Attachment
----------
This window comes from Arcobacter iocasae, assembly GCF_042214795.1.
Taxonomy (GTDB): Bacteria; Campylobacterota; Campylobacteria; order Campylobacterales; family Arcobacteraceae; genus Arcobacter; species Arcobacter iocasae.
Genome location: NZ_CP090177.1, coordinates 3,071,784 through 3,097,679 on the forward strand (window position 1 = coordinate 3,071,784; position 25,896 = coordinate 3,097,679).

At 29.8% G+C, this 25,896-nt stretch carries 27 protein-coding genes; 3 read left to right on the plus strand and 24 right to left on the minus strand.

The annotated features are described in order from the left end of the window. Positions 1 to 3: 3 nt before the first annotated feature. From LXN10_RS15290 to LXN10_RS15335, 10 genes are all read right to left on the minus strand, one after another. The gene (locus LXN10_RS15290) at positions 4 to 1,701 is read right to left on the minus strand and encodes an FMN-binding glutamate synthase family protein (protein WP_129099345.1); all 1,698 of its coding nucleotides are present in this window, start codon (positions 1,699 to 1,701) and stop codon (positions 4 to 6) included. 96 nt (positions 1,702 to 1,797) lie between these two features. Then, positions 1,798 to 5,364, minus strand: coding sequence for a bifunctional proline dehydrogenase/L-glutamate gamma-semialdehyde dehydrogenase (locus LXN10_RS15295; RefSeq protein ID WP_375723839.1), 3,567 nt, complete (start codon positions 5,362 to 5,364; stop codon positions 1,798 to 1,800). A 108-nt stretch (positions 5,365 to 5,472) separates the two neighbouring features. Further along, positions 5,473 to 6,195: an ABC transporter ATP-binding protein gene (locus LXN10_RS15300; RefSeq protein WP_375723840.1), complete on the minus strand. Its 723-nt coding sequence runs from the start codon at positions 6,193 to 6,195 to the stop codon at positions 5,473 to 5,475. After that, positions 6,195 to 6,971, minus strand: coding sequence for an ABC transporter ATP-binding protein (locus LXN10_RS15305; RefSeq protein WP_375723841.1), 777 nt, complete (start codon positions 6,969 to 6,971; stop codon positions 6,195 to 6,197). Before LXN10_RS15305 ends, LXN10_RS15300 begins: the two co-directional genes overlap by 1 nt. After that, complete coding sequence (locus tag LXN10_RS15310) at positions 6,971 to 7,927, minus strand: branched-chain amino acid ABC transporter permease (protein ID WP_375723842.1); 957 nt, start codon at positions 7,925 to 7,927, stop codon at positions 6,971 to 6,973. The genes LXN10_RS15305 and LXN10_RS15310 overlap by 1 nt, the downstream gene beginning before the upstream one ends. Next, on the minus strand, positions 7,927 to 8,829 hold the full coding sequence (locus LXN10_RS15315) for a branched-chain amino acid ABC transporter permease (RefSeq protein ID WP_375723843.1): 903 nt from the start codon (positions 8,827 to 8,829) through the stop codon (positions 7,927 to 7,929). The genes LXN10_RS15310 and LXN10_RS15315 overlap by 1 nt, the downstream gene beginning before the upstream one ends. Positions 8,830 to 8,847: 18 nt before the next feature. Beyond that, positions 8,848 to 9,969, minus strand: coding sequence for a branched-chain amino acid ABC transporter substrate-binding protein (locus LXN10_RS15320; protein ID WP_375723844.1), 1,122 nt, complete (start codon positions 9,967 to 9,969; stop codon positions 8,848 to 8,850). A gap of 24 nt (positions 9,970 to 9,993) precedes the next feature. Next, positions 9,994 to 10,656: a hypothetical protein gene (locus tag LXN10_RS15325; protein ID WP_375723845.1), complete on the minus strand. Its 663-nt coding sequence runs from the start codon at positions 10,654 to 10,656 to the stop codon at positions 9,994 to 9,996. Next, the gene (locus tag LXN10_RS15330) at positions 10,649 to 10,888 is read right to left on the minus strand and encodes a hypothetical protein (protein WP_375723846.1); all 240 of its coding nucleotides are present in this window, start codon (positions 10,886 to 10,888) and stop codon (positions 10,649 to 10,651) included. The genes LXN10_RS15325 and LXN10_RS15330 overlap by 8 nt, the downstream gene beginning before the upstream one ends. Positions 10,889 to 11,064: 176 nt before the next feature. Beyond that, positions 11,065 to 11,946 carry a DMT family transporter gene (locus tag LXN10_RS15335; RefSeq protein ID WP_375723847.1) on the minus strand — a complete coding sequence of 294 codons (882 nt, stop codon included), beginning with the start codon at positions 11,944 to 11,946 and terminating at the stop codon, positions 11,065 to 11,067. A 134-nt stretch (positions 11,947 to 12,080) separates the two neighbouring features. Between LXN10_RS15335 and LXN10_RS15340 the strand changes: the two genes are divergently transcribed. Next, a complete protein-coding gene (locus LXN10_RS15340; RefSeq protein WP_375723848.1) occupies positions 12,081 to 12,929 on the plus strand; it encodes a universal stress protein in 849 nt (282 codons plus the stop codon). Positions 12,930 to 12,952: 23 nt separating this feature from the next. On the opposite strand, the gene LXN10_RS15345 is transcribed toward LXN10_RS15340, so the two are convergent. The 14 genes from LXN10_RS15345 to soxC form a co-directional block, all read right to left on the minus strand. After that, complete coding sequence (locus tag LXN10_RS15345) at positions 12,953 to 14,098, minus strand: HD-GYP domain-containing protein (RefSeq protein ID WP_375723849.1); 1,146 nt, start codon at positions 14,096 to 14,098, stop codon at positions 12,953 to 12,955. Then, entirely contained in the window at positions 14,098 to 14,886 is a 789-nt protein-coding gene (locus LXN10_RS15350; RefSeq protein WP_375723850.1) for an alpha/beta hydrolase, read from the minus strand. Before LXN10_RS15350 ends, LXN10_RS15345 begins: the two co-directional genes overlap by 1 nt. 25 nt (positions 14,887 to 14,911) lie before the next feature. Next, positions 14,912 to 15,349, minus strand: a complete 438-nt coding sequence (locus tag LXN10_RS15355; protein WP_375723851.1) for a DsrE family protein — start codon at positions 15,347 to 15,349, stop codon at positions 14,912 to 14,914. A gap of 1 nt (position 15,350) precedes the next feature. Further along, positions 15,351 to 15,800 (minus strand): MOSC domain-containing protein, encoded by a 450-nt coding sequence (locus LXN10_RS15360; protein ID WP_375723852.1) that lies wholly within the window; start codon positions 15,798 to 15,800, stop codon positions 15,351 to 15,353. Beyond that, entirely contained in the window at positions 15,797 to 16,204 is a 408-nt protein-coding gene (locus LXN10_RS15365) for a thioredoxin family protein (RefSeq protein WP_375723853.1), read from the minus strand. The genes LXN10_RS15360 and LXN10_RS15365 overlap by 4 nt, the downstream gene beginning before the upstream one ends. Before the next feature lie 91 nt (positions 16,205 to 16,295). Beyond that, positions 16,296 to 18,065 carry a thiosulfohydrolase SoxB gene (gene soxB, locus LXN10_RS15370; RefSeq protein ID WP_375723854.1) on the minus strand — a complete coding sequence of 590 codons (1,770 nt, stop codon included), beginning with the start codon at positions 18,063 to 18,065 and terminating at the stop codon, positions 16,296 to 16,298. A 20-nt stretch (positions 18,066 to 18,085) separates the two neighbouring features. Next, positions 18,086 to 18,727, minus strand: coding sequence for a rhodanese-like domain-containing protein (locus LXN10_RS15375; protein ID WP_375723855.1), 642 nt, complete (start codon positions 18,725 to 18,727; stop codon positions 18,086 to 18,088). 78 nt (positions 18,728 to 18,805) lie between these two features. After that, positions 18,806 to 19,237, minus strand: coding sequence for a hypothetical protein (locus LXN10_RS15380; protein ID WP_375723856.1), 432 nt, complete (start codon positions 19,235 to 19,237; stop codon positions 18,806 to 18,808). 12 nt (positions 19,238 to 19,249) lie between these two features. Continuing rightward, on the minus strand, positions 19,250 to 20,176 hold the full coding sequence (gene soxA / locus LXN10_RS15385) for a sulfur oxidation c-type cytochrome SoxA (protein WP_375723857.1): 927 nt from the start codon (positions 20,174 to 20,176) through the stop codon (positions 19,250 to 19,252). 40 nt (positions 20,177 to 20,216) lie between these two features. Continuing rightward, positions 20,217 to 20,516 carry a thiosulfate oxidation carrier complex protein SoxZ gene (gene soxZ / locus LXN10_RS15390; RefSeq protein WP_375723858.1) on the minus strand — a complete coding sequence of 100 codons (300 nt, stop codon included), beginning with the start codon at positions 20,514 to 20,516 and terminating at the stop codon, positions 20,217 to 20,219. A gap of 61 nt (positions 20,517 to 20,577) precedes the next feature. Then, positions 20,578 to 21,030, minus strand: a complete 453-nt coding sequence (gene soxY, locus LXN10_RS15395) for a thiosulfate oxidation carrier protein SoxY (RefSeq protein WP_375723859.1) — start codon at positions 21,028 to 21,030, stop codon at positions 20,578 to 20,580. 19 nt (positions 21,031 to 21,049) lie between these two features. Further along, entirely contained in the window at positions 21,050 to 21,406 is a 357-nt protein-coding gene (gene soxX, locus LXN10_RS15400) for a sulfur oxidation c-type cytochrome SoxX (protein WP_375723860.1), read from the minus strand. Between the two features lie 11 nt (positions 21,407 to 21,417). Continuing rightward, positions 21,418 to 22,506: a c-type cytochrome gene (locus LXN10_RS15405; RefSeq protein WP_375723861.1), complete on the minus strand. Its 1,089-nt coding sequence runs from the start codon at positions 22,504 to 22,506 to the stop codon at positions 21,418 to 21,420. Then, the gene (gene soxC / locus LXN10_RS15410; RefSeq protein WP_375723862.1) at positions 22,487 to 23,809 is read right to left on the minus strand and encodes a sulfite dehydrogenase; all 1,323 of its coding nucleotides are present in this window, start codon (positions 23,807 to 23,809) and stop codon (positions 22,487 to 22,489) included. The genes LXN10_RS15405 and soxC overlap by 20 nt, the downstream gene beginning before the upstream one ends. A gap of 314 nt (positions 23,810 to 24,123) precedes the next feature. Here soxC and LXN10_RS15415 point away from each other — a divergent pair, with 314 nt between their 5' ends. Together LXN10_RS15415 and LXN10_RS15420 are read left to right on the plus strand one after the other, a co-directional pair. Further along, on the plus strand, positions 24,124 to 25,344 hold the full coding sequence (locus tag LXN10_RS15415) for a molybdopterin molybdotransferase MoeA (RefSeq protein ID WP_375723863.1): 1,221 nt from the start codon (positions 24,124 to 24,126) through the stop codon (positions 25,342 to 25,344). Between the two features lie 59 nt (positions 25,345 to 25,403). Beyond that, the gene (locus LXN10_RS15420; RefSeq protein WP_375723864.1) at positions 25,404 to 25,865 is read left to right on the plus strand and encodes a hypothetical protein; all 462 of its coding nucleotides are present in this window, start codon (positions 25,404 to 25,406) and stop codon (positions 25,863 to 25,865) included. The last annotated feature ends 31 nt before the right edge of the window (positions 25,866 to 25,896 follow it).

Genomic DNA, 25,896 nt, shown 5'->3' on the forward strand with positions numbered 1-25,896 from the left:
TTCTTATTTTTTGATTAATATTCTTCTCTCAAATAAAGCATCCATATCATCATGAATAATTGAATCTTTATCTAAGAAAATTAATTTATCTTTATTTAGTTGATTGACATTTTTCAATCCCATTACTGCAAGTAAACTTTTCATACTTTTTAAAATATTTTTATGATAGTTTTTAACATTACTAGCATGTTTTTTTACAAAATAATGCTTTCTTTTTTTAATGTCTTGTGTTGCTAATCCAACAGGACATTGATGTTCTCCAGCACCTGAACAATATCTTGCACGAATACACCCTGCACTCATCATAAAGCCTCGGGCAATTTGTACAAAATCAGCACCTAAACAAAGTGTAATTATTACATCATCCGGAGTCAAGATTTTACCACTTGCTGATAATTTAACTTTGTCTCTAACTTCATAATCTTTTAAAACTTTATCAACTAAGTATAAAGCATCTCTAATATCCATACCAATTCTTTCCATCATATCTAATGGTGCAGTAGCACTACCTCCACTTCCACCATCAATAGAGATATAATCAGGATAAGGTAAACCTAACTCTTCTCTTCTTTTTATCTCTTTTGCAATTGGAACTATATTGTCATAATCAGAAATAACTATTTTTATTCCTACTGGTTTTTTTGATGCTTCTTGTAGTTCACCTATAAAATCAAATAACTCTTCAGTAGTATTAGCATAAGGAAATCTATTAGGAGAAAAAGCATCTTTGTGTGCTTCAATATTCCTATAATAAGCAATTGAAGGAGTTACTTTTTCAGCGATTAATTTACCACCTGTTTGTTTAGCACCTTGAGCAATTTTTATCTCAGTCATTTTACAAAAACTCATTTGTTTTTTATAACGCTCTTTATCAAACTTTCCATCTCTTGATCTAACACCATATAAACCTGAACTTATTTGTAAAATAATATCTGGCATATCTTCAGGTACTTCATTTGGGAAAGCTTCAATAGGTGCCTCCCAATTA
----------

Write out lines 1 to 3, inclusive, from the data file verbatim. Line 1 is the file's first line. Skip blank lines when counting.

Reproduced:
This window comes from Arcobacter iocasae, assembly GCF_042214795.1.
Taxonomy (GTDB): Bacteria; Campylobacterota; Campylobacteria; order Campylobacterales; family Arcobacteraceae; genus Arcobacter; species Arcobacter iocasae.
Genome location: NZ_CP090177.1, coordinates 3,071,784 through 3,097,679 on the forward strand (window position 1 = coordinate 3,071,784; position 25,896 = coordinate 3,097,679).